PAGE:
The incontrovertible result to this point, is that Russia is the only Caspian littoral country that has established the demarcation of its national sector according to principles commonly agreed by its two adjacent littoral neighbors (in this case, Kazakhstan and Azerbaijan). Moreover, those principles the same in both instances. This circumstance provides stability in the business environment for companies seeking to invest in the Russian sector, and that is no small feat. It also provides a strong precedent for the ultimate resolution of all Caspian demarcation issues.
It is impossible for someone with a background in Soviet foreign policy not to compare this very skillful diplomacy to the famous Litvinov Protocol of the interwar period. In the late 1920s, the U.S. secretary of state Frank Kellogg and the French foreign minister Aristide Briand worked together to draft the multilateral treaty bearing their names, to which the signatories to which declared nothing less than their renunciation of war as an instrument of national policy. The Kellogg-Briand Pact was signed in Paris in August 1928 by fifteen nations invited by the two principals. The Soviet Union was not among these fifteen, but in response to a French invitation acceded unconditionally and indeed became the first adherent to complete the formal ratification process at the end of September that very year.
Then came the stroke of genius. In December, the USSR proposed to Poland and Lithuania that the terms of the Pact enter into force among them, but without waiting for the requisite number of ratifications of the Pact itself to be deposited by its own signatories. In the end the USSR and four other countries signed this “Litvinov Protocol” in February 1929, and another four countries adhered to it subsequently. It was a brilliant move that took the initiative away from the Western capitalist powers at the same time as well as showing up the contrast between their public advocacy of the Pact in beautiful speeches on the one hand, and, on the other hand, their lethargy and disinterest in actually ratifying it and seeing it enter into force.
The principle of national sectors according to the modified median line was never embodied in a treaty like the Kellogg-Briand Pact, but it was a general principle that was generally, if informally, well regarded. Nevertheless, Russian diplomats, and now Putin himself, have been going around the Caspian littoral states, establishing bilateral consensus now with Kazakhstan, now with Azerbaijan, perhaps next–who knows?–with Turkmenistan, and always on principles that were mutually compatible.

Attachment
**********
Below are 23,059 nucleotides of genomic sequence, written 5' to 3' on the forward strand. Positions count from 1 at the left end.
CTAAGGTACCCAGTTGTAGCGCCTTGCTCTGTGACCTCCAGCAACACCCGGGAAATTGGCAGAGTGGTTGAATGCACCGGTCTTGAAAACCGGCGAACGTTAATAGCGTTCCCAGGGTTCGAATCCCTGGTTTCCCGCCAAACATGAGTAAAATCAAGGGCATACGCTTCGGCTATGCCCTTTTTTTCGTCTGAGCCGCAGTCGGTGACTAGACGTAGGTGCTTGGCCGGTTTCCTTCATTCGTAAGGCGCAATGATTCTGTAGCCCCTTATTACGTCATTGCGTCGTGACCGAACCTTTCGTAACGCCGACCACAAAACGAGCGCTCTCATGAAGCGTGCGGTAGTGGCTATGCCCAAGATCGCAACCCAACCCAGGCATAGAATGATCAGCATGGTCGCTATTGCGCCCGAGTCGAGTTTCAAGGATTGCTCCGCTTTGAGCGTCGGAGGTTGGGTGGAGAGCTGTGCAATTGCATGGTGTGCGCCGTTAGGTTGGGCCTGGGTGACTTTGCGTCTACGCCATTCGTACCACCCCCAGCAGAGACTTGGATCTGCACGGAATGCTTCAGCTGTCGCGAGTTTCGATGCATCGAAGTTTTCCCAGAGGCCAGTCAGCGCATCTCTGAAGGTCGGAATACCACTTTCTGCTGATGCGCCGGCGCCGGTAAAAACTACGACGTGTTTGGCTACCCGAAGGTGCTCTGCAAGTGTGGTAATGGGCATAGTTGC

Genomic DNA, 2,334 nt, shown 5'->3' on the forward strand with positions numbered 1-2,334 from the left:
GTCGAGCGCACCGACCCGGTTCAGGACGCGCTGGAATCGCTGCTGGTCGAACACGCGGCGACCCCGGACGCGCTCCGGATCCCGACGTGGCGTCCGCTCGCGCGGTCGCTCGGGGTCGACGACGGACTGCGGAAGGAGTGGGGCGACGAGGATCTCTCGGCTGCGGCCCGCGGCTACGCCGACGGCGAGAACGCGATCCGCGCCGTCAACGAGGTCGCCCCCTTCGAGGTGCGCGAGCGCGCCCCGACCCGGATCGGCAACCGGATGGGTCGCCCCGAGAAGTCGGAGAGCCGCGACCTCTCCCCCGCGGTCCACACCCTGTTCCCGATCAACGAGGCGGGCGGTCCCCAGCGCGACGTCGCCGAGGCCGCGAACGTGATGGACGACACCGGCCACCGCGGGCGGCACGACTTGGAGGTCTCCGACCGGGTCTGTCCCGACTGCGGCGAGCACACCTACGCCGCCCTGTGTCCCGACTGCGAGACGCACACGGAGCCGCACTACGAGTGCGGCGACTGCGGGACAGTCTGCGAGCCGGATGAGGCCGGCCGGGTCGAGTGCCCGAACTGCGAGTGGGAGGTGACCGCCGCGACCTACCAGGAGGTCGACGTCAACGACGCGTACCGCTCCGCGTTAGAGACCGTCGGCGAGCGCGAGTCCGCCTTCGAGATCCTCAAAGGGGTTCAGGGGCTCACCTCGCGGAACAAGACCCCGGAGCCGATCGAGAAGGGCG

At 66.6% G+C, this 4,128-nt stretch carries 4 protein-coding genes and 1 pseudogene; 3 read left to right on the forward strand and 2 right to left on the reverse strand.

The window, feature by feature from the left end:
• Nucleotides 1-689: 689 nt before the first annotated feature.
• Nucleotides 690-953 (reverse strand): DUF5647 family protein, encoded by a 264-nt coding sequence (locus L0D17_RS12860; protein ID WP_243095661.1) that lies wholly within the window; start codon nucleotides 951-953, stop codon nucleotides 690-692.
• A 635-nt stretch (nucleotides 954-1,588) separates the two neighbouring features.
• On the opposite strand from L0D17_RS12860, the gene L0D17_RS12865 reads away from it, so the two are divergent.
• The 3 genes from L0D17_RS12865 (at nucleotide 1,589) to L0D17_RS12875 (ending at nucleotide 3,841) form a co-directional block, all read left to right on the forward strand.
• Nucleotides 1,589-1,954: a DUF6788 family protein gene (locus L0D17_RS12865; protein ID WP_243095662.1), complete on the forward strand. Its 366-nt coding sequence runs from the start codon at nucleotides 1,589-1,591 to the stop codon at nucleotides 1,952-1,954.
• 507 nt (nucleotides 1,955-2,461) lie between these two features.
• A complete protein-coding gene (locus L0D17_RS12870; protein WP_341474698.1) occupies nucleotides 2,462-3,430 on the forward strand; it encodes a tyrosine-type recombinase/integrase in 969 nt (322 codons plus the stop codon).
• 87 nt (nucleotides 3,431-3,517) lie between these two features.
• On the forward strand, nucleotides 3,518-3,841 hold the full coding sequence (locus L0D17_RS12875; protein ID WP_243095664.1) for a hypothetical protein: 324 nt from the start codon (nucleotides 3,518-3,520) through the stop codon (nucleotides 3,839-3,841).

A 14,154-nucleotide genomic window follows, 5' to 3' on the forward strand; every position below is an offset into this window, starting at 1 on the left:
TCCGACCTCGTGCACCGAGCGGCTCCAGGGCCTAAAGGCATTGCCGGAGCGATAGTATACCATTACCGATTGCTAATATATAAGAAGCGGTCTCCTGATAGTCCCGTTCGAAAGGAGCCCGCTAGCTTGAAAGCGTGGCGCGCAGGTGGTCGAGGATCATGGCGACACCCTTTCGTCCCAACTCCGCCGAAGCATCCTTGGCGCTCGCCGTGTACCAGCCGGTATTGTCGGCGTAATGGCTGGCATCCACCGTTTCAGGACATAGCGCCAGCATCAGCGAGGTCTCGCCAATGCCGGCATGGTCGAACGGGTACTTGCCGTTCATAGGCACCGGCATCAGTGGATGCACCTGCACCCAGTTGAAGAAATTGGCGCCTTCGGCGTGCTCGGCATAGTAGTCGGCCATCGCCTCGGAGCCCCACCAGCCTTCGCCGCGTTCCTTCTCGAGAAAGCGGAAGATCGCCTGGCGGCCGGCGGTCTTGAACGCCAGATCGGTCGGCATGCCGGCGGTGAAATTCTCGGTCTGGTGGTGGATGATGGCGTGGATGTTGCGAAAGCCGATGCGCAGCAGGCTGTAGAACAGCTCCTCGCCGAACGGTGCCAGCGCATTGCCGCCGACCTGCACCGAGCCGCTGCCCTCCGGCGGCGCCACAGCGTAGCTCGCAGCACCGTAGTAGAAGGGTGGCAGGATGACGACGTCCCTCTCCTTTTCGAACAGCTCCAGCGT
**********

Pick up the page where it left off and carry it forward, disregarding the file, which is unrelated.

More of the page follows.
Niyazov will clearly relish being center stage at the Ashgabat conference if indeed it comes to that. The question is whether he will play too many ends against the middle, as he did in early 2000 with the TCGP negotiations. Also it is worth noting that there have been disputes verging on small-scale military hostilities between Azerbaijan and Iran over the demarcation of their respective Caspian sectors. The two questions now are: What can Russia or Azerbaijan or Iran offer him to either make or break the conference? And will Niyazov get so caught up in the game again, that he will forget that reaching a settlement is actually in his interest?
Given his halting of gas deliveries to Russia on January 1 due to the failure to agree a price for exports in 2001, and given his tacit recognition of the need for non-Russian export routes such as the TCGP, one can be fairly sure that any Ashgabat summit on Caspian demarcation will sooner or later find itself taken up with negotiations over prices and quantities of Turkmenistan’s natural gas exports. And that is one place where Teheran has little practical to offer to Ashgabat.
Copyright © Robert M. Cutler unless otherwise noted.
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First published in FSU Oil & Gas Monitor, No. 117 (31 January 2001): 3–5.